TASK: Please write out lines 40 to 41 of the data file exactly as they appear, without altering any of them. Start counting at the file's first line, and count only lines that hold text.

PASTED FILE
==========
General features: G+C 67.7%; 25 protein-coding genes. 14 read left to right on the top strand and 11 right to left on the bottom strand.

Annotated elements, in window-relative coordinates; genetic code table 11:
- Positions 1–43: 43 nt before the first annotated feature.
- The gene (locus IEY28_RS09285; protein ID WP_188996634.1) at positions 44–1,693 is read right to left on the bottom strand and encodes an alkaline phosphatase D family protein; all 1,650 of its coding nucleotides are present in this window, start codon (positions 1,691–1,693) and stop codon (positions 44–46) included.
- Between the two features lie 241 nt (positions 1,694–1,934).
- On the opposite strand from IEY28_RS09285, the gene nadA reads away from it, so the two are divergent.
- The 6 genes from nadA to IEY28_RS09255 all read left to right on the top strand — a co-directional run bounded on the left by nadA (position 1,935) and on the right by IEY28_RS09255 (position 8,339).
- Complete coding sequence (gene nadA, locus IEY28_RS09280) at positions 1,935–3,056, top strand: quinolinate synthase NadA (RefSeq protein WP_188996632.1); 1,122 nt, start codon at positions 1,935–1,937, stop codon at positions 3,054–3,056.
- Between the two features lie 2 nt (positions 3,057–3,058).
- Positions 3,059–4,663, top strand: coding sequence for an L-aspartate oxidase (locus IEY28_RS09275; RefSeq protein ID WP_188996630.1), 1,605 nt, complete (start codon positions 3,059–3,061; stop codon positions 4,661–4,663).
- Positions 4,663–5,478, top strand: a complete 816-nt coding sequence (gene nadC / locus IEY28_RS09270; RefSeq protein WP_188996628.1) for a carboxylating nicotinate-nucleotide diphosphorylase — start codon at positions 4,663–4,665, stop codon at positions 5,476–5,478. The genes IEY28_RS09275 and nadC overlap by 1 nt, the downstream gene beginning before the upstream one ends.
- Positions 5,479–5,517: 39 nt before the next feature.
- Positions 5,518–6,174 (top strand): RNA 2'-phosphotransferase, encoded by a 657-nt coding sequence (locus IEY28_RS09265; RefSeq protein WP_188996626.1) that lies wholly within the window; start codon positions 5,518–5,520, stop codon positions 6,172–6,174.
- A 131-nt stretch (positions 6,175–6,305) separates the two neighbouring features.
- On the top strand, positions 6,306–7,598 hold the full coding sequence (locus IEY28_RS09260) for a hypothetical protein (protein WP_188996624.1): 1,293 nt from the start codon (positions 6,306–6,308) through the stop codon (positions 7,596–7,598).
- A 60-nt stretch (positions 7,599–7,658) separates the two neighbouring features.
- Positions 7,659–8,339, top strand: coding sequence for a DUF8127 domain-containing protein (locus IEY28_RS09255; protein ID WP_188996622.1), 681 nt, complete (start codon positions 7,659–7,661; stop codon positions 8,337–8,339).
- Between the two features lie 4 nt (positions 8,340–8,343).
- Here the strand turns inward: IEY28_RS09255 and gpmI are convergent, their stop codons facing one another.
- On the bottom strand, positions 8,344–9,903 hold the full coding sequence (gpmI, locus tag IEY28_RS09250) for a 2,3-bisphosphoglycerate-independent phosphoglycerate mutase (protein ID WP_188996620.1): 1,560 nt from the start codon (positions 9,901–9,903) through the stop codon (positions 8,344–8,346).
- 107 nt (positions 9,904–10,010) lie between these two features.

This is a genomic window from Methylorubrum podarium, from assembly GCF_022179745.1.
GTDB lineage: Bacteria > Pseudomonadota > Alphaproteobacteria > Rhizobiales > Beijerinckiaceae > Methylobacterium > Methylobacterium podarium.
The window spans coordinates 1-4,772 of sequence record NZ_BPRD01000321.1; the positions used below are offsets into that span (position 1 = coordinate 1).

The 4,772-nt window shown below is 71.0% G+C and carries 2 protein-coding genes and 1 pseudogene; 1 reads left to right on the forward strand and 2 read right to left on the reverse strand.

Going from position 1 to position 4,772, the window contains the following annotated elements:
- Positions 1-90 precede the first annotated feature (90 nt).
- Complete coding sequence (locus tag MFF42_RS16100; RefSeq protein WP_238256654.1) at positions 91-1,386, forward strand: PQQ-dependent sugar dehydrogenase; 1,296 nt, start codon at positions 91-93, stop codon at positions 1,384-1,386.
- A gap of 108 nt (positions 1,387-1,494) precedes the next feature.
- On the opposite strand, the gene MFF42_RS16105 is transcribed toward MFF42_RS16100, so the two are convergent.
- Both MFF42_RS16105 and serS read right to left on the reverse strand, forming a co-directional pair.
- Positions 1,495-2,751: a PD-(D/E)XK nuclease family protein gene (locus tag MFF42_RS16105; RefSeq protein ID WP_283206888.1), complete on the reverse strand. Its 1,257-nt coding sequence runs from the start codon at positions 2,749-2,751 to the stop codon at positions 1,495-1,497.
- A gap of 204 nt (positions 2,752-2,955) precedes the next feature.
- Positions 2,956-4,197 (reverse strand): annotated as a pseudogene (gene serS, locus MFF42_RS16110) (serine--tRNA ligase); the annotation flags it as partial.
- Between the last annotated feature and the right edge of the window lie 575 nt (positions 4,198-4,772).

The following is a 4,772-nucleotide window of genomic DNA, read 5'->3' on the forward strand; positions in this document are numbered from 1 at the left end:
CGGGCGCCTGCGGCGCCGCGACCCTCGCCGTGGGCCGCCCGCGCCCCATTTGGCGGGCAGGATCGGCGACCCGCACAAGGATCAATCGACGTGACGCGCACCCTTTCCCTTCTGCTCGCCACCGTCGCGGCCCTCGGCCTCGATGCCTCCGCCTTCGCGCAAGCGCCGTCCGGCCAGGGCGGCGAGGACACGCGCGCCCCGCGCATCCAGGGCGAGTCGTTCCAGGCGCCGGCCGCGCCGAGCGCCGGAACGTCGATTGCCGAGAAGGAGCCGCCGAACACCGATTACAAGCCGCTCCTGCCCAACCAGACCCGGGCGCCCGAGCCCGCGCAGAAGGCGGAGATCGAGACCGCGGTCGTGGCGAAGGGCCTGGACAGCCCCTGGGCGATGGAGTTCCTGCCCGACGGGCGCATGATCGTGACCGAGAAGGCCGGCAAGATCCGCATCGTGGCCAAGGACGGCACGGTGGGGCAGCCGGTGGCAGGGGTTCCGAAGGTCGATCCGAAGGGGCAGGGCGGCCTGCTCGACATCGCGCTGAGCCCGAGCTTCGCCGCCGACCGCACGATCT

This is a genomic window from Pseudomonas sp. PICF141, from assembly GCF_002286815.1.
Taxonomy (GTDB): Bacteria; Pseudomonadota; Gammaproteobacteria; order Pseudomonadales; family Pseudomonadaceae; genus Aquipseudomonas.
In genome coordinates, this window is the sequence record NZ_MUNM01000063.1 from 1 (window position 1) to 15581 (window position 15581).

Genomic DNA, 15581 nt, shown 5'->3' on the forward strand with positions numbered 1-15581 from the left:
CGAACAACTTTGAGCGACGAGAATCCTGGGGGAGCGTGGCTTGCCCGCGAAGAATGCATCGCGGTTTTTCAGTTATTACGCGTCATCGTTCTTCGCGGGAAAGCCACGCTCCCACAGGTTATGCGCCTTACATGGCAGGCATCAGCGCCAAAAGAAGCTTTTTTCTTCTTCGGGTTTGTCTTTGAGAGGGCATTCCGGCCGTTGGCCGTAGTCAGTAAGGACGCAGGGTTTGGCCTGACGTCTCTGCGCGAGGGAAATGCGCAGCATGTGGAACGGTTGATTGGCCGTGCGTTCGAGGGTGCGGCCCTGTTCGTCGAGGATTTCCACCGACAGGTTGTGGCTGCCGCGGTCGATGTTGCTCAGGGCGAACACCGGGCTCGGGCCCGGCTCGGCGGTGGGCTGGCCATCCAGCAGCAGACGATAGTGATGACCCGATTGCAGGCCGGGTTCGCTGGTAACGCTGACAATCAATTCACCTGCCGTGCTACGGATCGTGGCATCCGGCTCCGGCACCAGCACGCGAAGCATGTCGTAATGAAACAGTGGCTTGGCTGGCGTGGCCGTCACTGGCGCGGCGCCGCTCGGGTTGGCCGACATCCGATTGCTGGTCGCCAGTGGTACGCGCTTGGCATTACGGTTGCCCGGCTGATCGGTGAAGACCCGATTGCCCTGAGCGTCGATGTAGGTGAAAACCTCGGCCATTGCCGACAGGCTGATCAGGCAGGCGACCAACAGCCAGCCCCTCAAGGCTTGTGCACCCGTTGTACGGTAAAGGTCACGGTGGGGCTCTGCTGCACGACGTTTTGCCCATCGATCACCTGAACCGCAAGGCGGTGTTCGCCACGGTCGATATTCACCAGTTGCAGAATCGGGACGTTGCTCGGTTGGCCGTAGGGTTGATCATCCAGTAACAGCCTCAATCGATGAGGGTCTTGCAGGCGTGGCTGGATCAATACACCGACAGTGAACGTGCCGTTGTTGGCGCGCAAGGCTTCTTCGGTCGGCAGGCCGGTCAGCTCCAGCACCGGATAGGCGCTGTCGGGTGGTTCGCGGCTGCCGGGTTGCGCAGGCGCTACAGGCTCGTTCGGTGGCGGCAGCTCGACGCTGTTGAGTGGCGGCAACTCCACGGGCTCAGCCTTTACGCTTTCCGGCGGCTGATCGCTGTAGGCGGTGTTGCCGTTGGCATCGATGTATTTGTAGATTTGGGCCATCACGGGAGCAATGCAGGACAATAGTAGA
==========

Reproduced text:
In genome coordinates, this window is the sequence record NZ_MUNM01000063.1 from 1 (window position 1) to 15581 (window position 15581).

Genomic DNA, 15581 nt, shown 5'->3' on the forward strand with positions numbered 1-15581 from the left: